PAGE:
Yesterday, a Kansas school board voted to allow criticisms of Darwinian evolution in the public schools. They also changed the working definition of "science" by removing a presupposition of naturalism. As may be expected, the scientific and religious worlds are either inflamed or excited over this decision. Hundreds of journalists and humanists are calling this a "slap in the face of freedom" or "another ruthless attempt to push religious dogma on our innocent children." Others call it a "step toward effective scientific inquiry" or "a victory for science."
I explained in my last post that the scientific method, both in an empirical/industrial setting and in a forensic/historical setting operates in this way: a natural phenomenon or a "piece of the past" is observed/discovered and a conjecture is made as to how it operates or, in the case of historical inquiry, how it got there.
Studies are arranged to test the hypothetical conjecture. These may include controlled experiments with a range of careful variance in an industrial setting and observations of similar natural processes or occurences in the forensic setting. These tests either lend support or detriment to the hypothesis.
I have no argument with teaching Darwinian evolution in Biology class. It is real empirical science. The observation is genetic variance in species and direct speciation. The conjecture is that mutations (observed phenomenon) and natural selection (another observed phenomenon) combine to produce uphill progress in the broad spectrum of life on this planet. Just because the proponents of this scientific theory cannot bring up any tests or observations of natural processes that support it does not make it non-scientific.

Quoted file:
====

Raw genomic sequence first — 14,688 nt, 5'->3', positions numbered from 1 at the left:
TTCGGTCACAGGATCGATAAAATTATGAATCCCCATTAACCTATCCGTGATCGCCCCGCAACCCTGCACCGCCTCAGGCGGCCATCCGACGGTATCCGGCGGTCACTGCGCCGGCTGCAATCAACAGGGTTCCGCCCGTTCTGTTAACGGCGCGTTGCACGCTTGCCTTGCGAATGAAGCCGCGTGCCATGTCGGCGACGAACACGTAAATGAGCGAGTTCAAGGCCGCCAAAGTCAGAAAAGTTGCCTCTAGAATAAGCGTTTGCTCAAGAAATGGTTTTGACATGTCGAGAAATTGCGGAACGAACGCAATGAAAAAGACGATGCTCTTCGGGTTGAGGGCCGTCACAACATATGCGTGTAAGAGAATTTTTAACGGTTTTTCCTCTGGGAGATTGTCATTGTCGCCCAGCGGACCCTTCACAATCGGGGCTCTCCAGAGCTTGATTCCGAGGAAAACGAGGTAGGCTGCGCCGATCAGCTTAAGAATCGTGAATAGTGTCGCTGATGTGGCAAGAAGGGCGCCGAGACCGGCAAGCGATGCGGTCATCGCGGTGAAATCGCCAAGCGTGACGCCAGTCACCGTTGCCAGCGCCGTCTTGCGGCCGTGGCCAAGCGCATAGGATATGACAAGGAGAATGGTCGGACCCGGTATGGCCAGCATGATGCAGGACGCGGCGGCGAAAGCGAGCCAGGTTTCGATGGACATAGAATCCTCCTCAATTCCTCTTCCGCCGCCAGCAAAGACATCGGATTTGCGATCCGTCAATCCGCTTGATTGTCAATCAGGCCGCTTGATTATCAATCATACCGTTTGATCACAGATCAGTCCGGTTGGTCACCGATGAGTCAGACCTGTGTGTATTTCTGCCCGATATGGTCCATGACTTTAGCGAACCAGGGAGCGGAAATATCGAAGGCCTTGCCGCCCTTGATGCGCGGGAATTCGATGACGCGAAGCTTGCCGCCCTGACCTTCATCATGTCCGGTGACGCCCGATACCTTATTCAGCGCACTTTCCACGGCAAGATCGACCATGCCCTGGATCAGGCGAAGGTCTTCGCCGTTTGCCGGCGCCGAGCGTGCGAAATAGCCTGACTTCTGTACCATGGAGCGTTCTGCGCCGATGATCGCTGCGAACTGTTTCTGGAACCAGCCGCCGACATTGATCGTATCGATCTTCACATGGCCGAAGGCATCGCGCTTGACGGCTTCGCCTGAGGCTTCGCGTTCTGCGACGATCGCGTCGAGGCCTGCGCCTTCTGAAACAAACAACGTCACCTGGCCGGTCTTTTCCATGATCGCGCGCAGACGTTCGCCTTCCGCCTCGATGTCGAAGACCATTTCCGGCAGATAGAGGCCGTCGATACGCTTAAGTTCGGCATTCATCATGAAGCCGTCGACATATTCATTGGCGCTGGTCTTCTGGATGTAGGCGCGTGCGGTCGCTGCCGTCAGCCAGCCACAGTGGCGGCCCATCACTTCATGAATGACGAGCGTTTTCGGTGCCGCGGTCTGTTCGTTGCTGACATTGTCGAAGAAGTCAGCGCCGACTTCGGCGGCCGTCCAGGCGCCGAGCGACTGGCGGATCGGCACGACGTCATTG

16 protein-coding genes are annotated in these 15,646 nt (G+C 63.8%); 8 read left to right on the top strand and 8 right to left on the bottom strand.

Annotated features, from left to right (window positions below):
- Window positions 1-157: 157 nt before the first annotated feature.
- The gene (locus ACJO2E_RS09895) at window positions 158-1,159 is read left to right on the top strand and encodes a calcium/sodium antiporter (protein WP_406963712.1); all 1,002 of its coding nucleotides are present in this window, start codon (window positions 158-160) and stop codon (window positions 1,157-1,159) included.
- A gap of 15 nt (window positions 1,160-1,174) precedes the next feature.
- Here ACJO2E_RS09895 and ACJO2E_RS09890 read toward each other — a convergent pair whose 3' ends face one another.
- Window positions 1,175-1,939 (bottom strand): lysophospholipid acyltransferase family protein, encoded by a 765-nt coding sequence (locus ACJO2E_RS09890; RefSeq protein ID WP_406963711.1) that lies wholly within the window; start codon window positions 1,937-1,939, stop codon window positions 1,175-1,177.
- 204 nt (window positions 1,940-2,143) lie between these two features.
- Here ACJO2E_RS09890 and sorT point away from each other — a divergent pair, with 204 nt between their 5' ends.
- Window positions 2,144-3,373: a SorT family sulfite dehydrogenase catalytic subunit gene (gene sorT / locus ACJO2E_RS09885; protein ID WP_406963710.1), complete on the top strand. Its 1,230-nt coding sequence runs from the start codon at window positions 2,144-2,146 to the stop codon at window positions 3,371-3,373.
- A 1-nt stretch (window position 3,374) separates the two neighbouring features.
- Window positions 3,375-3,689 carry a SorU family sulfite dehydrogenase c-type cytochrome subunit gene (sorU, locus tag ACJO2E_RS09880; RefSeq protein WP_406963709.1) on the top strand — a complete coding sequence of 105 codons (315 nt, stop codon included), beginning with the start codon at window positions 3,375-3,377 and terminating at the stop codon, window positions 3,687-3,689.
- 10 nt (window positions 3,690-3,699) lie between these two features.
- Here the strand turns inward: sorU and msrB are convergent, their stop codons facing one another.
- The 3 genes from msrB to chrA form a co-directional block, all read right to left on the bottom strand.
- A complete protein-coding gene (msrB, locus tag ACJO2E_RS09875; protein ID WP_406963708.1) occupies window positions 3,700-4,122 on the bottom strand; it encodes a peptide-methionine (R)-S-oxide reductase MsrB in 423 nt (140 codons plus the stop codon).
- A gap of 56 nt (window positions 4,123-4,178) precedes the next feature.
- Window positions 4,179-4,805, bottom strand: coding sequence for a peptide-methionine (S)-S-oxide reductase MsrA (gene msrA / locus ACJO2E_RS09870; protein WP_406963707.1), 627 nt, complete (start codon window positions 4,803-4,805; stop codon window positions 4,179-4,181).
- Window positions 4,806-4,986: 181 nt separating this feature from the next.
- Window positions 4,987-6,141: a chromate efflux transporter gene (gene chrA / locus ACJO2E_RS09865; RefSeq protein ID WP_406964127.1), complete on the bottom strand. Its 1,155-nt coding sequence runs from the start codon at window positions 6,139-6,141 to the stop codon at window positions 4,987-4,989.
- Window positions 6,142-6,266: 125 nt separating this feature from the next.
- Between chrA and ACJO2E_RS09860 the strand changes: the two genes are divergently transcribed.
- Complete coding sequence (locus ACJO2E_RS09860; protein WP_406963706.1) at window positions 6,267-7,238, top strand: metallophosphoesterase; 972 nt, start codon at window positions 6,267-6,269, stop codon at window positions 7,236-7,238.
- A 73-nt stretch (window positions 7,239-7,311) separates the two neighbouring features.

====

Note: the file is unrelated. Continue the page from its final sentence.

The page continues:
But it would be academic folly in the greatest degree to teach Natural History in a Biology class. Biology is the study of natural processes. Period, end of sentence. Natural History is a forensic scientific study of the echoes of our past. Biological observations can be used as the "tests" in conjectures made concerning Earth's history. But since "Natural History" has by its very nature never been observed, it is useless to use it as the "test" in a biological study.
In other words, it is one thing to present Darwinian evolution as a theoretical biological process. It is quite another to assure students that life on earth came about through it.
Since Biology and Natural Science are two different branches of scientific inquiry, it only makes sense that different rules should be applied. If we teach evolution in Biology 1, we should present it as a scientific theory similar to General Relativity or any other theory, with the observations, the theory itself, and all tests that either support it or attack it. Just because science cannot find any supporting experiments or tests does not mean that unsupporting evidence must be suppressed.
We all know the reasons behind this, however. The biological hypothesis of evolution serves as the backbone of the forensic hypothesis of evolution. To question the "natural process" of evolution casts doubt on what the schools teach as fact in Natural History class. To question the historical hypothesis of evolution is to allow evolutionist Richard Lewontin's "Divine Foot in the door."